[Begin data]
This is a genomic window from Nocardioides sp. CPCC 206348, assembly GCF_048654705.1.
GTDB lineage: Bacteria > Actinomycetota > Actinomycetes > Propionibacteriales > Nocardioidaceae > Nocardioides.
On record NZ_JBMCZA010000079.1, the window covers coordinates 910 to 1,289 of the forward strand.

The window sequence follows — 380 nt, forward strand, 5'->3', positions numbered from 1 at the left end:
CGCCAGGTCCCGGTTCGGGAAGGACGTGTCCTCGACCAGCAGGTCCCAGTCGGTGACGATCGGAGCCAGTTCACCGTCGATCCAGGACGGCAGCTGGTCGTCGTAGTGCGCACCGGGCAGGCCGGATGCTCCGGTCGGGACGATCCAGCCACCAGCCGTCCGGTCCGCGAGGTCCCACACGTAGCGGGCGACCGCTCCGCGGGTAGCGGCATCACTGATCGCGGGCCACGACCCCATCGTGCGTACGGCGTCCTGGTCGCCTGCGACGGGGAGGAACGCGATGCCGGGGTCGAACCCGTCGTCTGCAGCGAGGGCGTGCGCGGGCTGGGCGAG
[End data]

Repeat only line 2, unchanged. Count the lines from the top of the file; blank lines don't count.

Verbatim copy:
GTDB lineage: Bacteria > Actinomycetota > Actinomycetes > Propionibacteriales > Nocardioidaceae > Nocardioides.